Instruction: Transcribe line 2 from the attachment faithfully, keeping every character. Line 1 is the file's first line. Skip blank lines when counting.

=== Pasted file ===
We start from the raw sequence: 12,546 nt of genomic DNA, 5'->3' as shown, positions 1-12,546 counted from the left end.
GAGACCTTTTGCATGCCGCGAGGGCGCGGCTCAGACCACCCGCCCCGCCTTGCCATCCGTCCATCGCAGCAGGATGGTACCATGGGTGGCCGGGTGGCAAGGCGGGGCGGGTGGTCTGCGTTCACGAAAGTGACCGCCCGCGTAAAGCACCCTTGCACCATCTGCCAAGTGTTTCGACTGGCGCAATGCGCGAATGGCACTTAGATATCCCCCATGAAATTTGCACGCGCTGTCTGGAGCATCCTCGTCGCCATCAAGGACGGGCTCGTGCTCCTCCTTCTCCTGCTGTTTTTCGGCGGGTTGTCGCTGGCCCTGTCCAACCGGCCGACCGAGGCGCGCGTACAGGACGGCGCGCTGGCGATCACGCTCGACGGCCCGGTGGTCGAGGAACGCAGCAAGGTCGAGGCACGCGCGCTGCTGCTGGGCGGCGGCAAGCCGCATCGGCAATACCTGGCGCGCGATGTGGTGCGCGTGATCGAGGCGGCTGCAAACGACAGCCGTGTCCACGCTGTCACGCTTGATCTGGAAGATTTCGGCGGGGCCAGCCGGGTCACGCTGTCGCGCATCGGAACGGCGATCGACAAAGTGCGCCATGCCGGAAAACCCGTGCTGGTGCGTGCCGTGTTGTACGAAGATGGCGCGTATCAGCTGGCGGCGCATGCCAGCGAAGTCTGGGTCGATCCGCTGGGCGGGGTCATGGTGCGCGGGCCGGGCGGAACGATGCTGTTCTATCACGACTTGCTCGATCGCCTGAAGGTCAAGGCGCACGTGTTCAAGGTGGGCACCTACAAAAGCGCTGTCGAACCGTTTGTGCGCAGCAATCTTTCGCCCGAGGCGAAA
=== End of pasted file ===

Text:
GAGACCTTTTGCATGCCGCGAGGGCGCGGCTCAGACCACCCGCCCCGCCTTGCCATCCGTCCATCGCAGCAGGATGGTACCATGGGTGGCCGGGTGGCAAGGCGGGGCGGGTGGTCTGCGTTCACGAAAGTGACCGCCCGCGTAAAGCACCCTTGCACCATCTGCCAAGTGTTTCGACTGGCGCAATGCGCGAATGGCACTTAGATATCCCCCATGAAATTTGCACGCGCTGTCTGGAGCATCCTCGTCGCCATCAAGGACGGGCTCGTGCTCCTCCTTCTCCTGCTGTTTTTCGGCGGGTTGTCGCTGGCCCTGTCCAACCGGCCGACCGAGGCGCGCGTACAGGACGGCGCGCTGGCGATCACGCTCGACGGCCCGGTGGTCGAGGAACGCAGCAAGGTCGAGGCACGCGCGCTGCTGCTGGGCGGCGGCAAGCCGCATCGGCAATACCTGGCGCGCGATGTGGTGCGCGTGATCGAGGCGGCTGCAAACGACAGCCGTGTCCACGCTGTCACGCTTGATCTGGAAGATTTCGGCGGGGCCAGCCGGGTCACGCTGTCGCGCATCGGAACGGCGATCGACAAAGTGCGCCATGCCGGAAAACCCGTGCTGGTGCGTGCCGTGTTGTACGAAGATGGCGCGTATCAGCTGGCGGCGCATGCCAGCGAAGTCTGGGTCGATCCGCTGGGCGGGGTCATGGTGCGCGGGCCGGGCGGAACGATGCTGTTCTATCACGACTTGCTCGATCGCCTGAAGGTCAAGGCGCACGTGTTCAAGGTGGGCACCTACAAAAGCGCTGTCGAACCGTTTGTGCGCAGCAATCTTTCGCCCGAGGCGAAA